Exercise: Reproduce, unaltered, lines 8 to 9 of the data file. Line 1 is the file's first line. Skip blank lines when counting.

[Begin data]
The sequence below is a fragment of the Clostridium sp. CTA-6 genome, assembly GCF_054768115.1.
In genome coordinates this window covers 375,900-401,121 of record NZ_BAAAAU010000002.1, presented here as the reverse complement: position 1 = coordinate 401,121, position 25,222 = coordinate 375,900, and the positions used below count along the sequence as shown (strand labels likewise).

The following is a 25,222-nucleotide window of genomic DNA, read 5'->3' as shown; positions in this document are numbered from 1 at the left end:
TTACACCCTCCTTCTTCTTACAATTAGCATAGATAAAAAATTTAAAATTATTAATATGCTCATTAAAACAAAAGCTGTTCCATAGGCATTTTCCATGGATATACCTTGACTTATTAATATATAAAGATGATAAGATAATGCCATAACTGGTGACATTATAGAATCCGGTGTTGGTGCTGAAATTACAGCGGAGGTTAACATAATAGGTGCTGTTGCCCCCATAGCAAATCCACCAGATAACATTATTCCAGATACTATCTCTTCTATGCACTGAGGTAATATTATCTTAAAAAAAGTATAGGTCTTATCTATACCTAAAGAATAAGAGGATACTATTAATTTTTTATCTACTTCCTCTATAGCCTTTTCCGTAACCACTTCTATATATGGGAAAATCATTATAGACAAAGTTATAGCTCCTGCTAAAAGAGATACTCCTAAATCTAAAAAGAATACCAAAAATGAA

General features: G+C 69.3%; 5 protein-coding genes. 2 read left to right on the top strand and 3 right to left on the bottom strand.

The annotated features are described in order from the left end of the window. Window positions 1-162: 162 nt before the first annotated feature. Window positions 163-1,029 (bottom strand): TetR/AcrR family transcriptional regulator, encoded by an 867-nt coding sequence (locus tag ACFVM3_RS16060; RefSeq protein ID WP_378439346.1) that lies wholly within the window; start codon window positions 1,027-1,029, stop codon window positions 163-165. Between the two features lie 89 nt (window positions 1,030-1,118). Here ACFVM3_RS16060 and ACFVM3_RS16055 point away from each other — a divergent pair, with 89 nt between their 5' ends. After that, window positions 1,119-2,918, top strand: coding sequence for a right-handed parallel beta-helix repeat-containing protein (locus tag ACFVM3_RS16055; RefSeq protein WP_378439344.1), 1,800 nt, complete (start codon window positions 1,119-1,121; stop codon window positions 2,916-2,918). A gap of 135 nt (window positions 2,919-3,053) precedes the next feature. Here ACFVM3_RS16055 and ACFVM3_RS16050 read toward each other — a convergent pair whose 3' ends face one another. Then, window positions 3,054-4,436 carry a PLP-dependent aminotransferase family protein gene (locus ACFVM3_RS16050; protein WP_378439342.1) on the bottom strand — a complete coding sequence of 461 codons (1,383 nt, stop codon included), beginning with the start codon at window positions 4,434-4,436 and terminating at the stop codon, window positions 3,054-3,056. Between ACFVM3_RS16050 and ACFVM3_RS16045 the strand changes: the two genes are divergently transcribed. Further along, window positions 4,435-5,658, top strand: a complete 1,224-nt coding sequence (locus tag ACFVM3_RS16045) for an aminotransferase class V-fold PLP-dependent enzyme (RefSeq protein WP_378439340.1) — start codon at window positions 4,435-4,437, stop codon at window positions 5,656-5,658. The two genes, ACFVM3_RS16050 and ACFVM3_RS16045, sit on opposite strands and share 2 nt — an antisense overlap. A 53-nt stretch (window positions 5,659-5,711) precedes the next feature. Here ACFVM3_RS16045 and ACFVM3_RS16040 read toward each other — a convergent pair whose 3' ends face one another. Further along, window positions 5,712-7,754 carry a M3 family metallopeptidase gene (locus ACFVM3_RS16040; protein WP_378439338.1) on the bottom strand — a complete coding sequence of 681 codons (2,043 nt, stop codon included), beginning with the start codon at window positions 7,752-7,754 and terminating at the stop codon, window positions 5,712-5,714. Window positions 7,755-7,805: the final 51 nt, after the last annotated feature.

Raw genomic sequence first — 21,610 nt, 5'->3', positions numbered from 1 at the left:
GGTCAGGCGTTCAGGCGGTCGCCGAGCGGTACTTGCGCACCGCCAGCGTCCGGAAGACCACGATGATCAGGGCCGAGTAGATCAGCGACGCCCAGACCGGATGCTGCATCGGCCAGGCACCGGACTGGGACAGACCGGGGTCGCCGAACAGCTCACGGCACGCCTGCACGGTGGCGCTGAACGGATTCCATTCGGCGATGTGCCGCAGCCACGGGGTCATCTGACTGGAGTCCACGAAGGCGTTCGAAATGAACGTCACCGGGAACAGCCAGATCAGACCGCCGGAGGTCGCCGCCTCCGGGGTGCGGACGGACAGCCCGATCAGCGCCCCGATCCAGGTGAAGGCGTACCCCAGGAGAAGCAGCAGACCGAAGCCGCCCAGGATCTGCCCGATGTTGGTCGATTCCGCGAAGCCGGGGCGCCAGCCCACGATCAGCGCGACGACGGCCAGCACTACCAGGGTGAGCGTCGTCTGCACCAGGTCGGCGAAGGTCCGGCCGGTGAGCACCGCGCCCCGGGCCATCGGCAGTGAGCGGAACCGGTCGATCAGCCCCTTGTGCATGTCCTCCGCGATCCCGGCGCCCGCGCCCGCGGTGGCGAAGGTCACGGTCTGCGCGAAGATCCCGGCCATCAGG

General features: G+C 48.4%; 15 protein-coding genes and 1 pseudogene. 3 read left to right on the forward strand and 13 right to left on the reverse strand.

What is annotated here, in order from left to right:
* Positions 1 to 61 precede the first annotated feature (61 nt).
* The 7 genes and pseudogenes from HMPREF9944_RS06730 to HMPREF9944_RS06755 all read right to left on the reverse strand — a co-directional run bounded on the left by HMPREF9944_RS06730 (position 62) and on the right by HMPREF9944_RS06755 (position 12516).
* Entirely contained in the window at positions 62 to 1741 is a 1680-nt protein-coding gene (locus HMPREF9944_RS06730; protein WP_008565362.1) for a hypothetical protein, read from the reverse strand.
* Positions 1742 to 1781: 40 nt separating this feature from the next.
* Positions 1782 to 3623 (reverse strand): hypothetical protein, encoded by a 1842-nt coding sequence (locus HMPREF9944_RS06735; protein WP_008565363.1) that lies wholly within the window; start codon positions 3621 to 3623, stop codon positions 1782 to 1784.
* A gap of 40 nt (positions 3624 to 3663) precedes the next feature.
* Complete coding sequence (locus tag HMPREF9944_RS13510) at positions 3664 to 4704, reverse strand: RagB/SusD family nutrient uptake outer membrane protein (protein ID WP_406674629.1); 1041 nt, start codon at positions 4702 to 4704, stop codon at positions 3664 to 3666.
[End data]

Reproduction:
GGTCAGGCGTTCAGGCGGTCGCCGAGCGGTACTTGCGCACCGCCAGCGTCCGGAAGACCACGATGATCAGGGCCGAGTAGATCAGCGACGCCCAGACCGGATGCTGCATCGGCCAGGCACCGGACTGGGACAGACCGGGGTCGCCGAACAGCTCACGGCACGCCTGCACGGTGGCGCTGAACGGATTCCATTCGGCGATGTGCCGCAGCCACGGGGTCATCTGACTGGAGTCCACGAAGGCGTTCGAAATGAACGTCACCGGGAACAGCCAGATCAGACCGCCGGAGGTCGCCGCCTCCGGGGTGCGGACGGACAGCCCGATCAGCGCCCCGATCCAGGTGAAGGCGTACCCCAGGAGAAGCAGCAGACCGAAGCCGCCCAGGATCTGCCCGATGTTGGTCGATTCCGCGAAGCCGGGGCGCCAGCCCACGATCAGCGCGACGACGGCCAGCACTACCAGGGTGAGCGTCGTCTGCACCAGGTCGGCGAAGGTCCGGCCGGTGAGCACCGCGCCCCGGGCCATCGGCAGTGAGCGGAACCGGTCGATCAGCCCCTTGTGCATGTCCTCCGCGATCCCGGCGCCCGCGCCCGCGGTGGCGAAGGTCACGGTCTGCGCGAAGATCCCGGCCATCAGG

General features: G+C 48.4%; 15 protein-coding genes and 1 pseudogene. 3 read left to right on the forward strand and 13 right to left on the reverse strand.